Businesses held inventory growth in June to the smallest gain in 15 months, suggesting to some analysts that the economy entered the second half of the year with little risk of falling into recession.
Economists had been concerned that as sales slowed earlier in the year, businesses would be caught with excess stocks, leading to major production cuts and lost jobs.
But Robert G. Dederick, economic consultant for Northern Trust Co. in Chicago, said, “The inventory correction seems to be proceeding nicely.”
“It has slowed the economy temporarily to a halt, but it didn’t trip it into a full recession,” he said. “Chances are at this point it isn’t likely to.”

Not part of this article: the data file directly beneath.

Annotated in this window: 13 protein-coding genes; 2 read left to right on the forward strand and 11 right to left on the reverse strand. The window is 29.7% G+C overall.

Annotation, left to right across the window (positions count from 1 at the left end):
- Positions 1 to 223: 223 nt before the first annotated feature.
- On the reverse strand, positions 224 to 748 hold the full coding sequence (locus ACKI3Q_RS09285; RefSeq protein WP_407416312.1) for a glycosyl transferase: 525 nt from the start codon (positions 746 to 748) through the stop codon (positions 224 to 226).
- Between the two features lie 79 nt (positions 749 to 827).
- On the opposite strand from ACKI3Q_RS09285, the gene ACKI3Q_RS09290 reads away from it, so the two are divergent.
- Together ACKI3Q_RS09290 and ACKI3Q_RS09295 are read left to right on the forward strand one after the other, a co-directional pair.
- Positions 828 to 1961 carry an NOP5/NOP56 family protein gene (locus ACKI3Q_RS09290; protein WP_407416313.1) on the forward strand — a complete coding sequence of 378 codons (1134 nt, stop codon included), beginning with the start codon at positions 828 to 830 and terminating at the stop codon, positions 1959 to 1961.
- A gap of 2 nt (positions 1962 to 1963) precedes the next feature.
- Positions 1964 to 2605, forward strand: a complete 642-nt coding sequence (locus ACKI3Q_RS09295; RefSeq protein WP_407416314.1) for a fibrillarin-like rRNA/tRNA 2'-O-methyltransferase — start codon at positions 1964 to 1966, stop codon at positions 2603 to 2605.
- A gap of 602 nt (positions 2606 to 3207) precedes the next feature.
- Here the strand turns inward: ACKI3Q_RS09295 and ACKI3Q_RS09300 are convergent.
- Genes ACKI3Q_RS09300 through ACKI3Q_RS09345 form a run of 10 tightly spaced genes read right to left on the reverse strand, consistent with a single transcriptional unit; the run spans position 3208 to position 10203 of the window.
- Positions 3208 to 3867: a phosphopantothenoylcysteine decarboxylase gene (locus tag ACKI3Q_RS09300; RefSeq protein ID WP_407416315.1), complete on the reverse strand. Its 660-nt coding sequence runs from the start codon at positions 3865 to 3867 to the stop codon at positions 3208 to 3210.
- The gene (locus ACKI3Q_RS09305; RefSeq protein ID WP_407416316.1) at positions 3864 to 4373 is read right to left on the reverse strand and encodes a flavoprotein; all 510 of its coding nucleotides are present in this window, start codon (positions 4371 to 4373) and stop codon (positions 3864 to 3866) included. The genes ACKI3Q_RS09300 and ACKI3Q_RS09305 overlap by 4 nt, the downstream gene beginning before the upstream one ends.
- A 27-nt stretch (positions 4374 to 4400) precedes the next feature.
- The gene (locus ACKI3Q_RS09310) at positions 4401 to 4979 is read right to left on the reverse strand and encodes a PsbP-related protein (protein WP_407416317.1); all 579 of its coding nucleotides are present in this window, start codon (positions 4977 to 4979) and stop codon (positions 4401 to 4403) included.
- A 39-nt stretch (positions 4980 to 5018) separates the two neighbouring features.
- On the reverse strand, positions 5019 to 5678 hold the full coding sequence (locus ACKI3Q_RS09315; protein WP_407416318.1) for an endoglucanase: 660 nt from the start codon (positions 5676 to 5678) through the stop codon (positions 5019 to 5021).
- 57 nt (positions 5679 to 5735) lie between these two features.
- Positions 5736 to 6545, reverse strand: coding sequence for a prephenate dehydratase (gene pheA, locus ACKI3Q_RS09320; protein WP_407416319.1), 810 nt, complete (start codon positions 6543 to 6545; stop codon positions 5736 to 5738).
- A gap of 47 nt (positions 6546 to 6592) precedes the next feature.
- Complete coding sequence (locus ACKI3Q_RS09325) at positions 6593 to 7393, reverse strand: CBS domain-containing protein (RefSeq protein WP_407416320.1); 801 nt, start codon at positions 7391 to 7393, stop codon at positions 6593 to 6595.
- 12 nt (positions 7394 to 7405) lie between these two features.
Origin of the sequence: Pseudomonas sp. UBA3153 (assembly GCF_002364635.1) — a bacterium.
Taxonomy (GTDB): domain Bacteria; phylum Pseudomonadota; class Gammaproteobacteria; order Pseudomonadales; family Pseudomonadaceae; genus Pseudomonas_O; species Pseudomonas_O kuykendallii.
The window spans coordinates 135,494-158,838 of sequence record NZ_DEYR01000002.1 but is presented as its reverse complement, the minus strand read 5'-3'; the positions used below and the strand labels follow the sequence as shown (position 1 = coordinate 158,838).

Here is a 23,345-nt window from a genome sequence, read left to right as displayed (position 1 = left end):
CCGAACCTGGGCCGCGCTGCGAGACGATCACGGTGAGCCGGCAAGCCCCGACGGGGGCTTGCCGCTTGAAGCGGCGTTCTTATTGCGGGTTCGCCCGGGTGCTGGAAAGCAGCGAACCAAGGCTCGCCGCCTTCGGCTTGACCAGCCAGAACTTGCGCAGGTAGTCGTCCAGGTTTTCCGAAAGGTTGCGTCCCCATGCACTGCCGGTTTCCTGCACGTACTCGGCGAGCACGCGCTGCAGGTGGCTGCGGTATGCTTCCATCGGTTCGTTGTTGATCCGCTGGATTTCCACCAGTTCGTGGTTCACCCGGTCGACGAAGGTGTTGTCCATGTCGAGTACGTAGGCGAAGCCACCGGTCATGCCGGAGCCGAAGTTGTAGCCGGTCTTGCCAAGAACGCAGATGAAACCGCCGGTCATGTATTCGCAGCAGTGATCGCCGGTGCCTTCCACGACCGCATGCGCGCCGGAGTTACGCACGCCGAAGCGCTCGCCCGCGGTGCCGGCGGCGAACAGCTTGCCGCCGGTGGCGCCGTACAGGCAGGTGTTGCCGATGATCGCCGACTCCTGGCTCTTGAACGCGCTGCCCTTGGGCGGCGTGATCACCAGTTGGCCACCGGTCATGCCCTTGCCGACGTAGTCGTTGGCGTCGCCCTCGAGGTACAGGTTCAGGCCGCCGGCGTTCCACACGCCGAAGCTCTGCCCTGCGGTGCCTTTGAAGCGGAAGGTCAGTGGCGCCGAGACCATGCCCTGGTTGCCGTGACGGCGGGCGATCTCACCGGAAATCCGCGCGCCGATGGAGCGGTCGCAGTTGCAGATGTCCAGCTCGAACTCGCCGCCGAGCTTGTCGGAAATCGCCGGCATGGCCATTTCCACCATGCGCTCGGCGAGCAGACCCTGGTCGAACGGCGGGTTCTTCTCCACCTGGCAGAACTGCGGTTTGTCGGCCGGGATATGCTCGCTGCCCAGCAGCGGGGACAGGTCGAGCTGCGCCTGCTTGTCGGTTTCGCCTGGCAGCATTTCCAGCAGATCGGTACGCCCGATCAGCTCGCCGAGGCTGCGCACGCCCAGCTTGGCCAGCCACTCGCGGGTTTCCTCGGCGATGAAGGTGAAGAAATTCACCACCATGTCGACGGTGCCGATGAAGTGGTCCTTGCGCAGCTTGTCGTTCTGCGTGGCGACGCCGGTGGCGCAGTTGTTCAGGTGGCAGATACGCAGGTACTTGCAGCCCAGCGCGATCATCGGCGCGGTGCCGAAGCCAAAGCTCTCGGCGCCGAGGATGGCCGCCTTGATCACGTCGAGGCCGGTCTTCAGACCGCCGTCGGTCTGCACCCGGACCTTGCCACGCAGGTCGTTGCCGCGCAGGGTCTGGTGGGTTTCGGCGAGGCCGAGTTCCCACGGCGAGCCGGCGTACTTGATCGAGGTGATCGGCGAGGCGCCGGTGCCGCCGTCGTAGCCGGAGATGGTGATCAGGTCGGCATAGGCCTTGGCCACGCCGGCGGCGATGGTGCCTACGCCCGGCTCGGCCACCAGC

The Commerce Department said Monday that inventories edged up just 0.2% in June, the smallest advance since stockpiles fell 1% in March, 1994.
The gain was less than the 0.3% expected by many analysts and just half the 0.4% growth a month earlier.
Inventories totaled a seasonally adjusted $958.5 billion, up from a revised $956.5 billion in May. The May total was initially estimated at $956.2 billion.
Although automobile dealers sliced 0.9% from their inventories in June, Dederick noted that signs of excess remained in some other sectors.
For example, inventories at stores selling furniture and other home furnishings grew 1%. But excluding car lots, stockpiles were up 0.4%.
At the same time, the Commerce Department said sales rose 0.7% to a seasonally adjusted $683.1 billion, up from a revised $678.4 billion a month earlier. The May total was originally said to be $676.6 billion.
As a result, the inventories-to-sales ratio was 1.40 in June, down from 1.41 in May and the lowest since 1.38 last January. It had risen to 1.45 in April.